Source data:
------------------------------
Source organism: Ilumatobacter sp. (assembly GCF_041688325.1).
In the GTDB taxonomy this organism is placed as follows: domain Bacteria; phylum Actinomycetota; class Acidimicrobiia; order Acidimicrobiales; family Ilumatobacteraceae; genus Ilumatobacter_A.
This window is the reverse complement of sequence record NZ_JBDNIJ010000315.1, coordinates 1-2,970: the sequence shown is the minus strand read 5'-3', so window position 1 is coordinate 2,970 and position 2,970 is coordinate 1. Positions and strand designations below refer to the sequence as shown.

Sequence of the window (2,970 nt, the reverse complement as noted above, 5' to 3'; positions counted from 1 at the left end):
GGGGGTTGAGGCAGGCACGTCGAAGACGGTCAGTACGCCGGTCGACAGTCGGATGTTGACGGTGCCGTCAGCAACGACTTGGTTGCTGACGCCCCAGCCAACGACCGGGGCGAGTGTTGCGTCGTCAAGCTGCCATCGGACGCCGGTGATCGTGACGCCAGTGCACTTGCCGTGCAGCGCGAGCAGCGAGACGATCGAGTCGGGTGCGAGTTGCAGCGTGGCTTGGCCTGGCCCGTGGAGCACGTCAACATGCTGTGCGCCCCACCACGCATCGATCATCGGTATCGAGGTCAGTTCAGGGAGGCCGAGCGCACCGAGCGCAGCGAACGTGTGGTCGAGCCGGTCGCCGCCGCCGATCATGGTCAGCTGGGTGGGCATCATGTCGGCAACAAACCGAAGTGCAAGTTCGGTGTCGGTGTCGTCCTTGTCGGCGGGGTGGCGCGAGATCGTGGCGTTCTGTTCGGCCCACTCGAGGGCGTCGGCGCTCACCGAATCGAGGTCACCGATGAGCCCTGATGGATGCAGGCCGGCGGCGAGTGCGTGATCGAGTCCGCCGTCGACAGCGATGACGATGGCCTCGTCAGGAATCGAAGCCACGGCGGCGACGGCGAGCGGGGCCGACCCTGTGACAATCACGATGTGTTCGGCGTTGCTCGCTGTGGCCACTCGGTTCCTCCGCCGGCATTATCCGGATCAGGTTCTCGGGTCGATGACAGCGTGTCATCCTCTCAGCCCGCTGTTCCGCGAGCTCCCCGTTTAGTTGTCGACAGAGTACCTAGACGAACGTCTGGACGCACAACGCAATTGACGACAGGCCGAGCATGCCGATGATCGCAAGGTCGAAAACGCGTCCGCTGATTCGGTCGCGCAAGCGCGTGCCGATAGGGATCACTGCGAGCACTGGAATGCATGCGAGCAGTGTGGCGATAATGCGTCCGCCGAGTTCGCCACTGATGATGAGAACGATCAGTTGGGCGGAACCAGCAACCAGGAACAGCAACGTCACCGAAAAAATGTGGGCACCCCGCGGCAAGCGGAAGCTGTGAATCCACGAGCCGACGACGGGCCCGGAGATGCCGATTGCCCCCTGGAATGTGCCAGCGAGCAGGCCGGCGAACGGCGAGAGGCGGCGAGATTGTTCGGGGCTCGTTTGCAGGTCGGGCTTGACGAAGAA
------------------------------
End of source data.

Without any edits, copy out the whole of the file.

Source organism: Ilumatobacter sp. (assembly GCF_041688325.1).
In the GTDB taxonomy this organism is placed as follows: domain Bacteria; phylum Actinomycetota; class Acidimicrobiia; order Acidimicrobiales; family Ilumatobacteraceae; genus Ilumatobacter_A.
This window is the reverse complement of sequence record NZ_JBDNIJ010000315.1, coordinates 1-2,970: the sequence shown is the minus strand read 5'-3', so window position 1 is coordinate 2,970 and position 2,970 is coordinate 1. Positions and strand designations below refer to the sequence as shown.

Sequence of the window (2,970 nt, the reverse complement as noted above, 5' to 3'; positions counted from 1 at the left end):
GGGGGTTGAGGCAGGCACGTCGAAGACGGTCAGTACGCCGGTCGACAGTCGGATGTTGACGGTGCCGTCAGCAACGACTTGGTTGCTGACGCCCCAGCCAACGACCGGGGCGAGTGTTGCGTCGTCAAGCTGCCATCGGACGCCGGTGATCGTGACGCCAGTGCACTTGCCGTGCAGCGCGAGCAGCGAGACGATCGAGTCGGGTGCGAGTTGCAGCGTGGCTTGGCCTGGCCCGTGGAGCACGTCAACATGCTGTGCGCCCCACCACGCATCGATCATCGGTATCGAGGTCAGTTCAGGGAGGCCGAGCGCACCGAGCGCAGCGAACGTGTGGTCGAGCCGGTCGCCGCCGCCGATCATGGTCAGCTGGGTGGGCATCATGTCGGCAACAAACCGAAGTGCAAGTTCGGTGTCGGTGTCGTCCTTGTCGGCGGGGTGGCGCGAGATCGTGGCGTTCTGTTCGGCCCACTCGAGGGCGTCGGCGCTCACCGAATCGAGGTCACCGATGAGCCCTGATGGATGCAGGCCGGCGGCGAGTGCGTGATCGAGTCCGCCGTCGACAGCGATGACGATGGCCTCGTCAGGAATCGAAGCCACGGCGGCGACGGCGAGCGGGGCCGACCCTGTGACAATCACGATGTGTTCGGCGTTGCTCGCTGTGGCCACTCGGTTCCTCCGCCGGCATTATCCGGATCAGGTTCTCGGGTCGATGACAGCGTGTCATCCTCTCAGCCCGCTGTTCCGCGAGCTCCCCGTTTAGTTGTCGACAGAGTACCTAGACGAACGTCTGGACGCACAACGCAATTGACGACAGGCCGAGCATGCCGATGATCGCAAGGTCGAAAACGCGTCCGCTGATTCGGTCGCGCAAGCGCGTGCCGATAGGGATCACTGCGAGCACTGGAATGCATGCGAGCAGTGTGGCGATAATGCGTCCGCCGAGTTCGCCACTGATGATGAGAACGATCAGTTGGGCGGAACCAGCAACCAGGAACAGCAACGTCACCGAAAAAATGTGGGCACCCCGCGGCAAGCGGAAGCTGTGAATCCACGAGCCGACGACGGGCCCGGAGATGCCGATTGCCCCCTGGAATGTGCCAGCGAGCAGGCCGGCGAACGGCGAGAGGCGGCGAGATTGTTCGGGGCTCGTTTGCAGGTCGGGCTTGACGAAGAA